ANALYSIS OF HUMAN RESOURCE PRACTICE
competitors like Dunkin’ Donuts and new start-up Joyride, Starbucks is poised to be a
leader in the next generation of coffee shops or be left behind as an outdated relic (Sacks,
Unlike most large companies, employees of Starbucks are called “partners” and
are encouraged to join young and build a career with the organization. Human resources
are handled by Starbucks’ “Partner Resources Department” with 500 employees serving
roles in staffing, learning and development, compensation and benefits, organizational
development, and partner services (Starbucks, n.d.). Researchers Korschun,
Bhattacharya, and Swain (2014) describe the engaged employee’s impact on the brand as
Employees who identify with the organization will adopt suggested
workplace behaviors and be motivated to support the company’s products
and brands. Yet prior research also prompts us to suggest that this effect
will be mediated by the employee’s customer orientation. Identification is
known to encourage behaviors that benefit the collective. Thus, the more
an employee identifies with the organization, the more he or she will seek
opportunities to contribute to company performance. Because serving
customers’ needs is a key way that frontline employees help the company
maintain and deepen relationships with those customers, such employees
may view their own efforts to contribute to customer loyalty as helping
drive long-term organizational success (p. 24).
To remain competitive in the coffee and food-and-beverage marketplace, Starbucks needs
to keep its partners happy and the public coming back for more.
ANALYSIS OF HR PRACTICE 4
Recruitment processes are an important part of any human resources strategy.
Economic crisis, market booms, natural disasters, and other unforeseen occurrences
should not send the hiring and firing process into a tailspin. Instead, organizations should
have strong plans to weather any literal or metaphorical storm. Long-term vision should
include anticipation of the need for new hires, job specificity, strong candidate pools,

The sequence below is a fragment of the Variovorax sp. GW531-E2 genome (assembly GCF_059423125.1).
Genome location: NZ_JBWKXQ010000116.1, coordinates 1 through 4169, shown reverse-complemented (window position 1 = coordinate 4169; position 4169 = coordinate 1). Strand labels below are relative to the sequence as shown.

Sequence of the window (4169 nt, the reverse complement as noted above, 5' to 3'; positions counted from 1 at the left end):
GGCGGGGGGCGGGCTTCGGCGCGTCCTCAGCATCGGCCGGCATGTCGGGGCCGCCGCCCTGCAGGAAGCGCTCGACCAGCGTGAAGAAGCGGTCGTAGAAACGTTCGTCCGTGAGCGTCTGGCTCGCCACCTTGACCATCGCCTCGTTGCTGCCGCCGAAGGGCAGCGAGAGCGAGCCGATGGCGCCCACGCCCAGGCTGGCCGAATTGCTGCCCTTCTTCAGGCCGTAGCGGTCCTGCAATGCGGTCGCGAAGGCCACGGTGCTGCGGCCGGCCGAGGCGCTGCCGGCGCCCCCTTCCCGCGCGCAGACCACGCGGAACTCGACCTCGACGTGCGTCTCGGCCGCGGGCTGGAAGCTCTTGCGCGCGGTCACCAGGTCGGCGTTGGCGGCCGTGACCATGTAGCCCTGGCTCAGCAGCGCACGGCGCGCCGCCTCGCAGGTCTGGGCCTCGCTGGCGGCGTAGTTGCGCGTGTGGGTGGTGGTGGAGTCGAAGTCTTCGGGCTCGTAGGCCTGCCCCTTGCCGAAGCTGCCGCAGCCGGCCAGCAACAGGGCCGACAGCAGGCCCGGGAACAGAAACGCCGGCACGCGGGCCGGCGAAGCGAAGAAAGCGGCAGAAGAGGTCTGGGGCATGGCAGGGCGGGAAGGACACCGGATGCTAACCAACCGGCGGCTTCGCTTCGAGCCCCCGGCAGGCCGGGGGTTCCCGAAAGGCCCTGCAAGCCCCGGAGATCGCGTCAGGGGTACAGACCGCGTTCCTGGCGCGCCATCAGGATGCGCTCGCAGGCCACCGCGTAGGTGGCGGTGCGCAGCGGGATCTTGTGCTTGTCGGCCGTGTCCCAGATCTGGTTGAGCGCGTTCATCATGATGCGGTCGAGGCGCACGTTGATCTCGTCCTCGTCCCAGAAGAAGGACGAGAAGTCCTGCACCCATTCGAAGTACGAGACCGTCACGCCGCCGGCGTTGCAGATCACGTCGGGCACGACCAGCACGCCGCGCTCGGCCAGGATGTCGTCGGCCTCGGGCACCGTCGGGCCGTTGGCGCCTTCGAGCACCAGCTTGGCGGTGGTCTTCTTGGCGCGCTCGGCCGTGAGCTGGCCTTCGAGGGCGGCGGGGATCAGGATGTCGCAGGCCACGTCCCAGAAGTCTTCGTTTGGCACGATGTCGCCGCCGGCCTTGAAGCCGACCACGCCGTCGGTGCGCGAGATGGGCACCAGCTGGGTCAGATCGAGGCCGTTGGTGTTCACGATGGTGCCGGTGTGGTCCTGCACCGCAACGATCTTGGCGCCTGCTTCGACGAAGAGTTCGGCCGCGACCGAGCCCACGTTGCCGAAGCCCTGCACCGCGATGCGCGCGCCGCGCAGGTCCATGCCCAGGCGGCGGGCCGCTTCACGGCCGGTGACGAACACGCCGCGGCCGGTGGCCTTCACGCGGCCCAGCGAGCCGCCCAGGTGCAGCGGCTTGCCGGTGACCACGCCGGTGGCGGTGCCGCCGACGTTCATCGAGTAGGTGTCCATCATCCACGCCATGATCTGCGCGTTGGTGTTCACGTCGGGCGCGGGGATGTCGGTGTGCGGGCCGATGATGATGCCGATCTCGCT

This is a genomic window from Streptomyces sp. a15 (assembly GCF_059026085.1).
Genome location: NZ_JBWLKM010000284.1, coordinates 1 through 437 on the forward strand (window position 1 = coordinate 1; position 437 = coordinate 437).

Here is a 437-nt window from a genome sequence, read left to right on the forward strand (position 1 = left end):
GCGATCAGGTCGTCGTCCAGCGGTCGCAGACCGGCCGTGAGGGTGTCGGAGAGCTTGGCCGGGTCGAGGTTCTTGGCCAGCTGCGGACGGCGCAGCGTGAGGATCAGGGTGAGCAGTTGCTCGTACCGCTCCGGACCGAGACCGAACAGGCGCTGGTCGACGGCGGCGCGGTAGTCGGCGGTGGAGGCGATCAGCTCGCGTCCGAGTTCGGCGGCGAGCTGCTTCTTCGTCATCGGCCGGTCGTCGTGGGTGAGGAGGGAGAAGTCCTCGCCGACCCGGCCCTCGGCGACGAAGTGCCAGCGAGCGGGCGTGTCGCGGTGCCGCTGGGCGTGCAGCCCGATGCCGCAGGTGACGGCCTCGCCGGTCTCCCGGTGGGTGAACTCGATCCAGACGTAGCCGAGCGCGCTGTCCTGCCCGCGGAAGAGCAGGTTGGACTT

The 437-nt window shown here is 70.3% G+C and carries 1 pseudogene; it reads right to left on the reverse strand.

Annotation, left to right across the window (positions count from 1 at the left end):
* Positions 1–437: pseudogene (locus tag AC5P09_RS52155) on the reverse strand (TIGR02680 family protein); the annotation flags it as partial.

logical assessment of candidates, securing the best talent, integrating new hires, and
reviewing processes for efficiency and efficacy (Fernandez-Araoz, et al., 2009).
Though Starbucks responded to the recent recession with slashed jobs and closed
locations, later efforts focused on long-term goals and recruitment strategy. The
“Starbucks College Achievement Plan” was recently launched, offering free college
education through Arizona State University Online to all partners, including part-time
employees (Starbucks, n.d.).
Business failures can sometimes be solved through training to develop new skills,
refine efficiency, and instruct staff on new policies, procedures, and tools. Issues
frequently trigger training but training efforts should always trigger business results
(Castaldi, 2012). When a large mistake, error, or need for improvement arises, not every
company is prepared to make improvements. As a large successful company, Starbucks
has more resources available to take staff out of their daily work and place them in
training sessions. Investment in training needs assessment and training sessions
themselves may be daunting for small companies; however, an organization operating in
Sections 2-4: In the following three sections, the writer
focuses on several key points or operations about the case.
Here, the author ties her evaluations of the case to theories or research. What theory can you use as support to show that your case study has a problem, or is an effective practice?
It isn’t enough to simply state what is working or what is not working. You need to support this with evidence from theories, experts, or examples.
Be sure to
each key point
of the case.
ANALYSIS OF HR PRACTICE 5
more flexible environments can reap the rewards (van Eerde, Tang, & Talbot, 2008). As
an example of a luxurious training session, Starbucks took their entire work force off the
line for a three-hour barista training event, focused on making perfect espresso, in the
middle of the economic meltdown of 2008 (MacDonald, 2008). Most retail outlets would
steer clear of a door-closing event during busy open hours. Starbucks, however, deemed
the reward to be greater than the risk.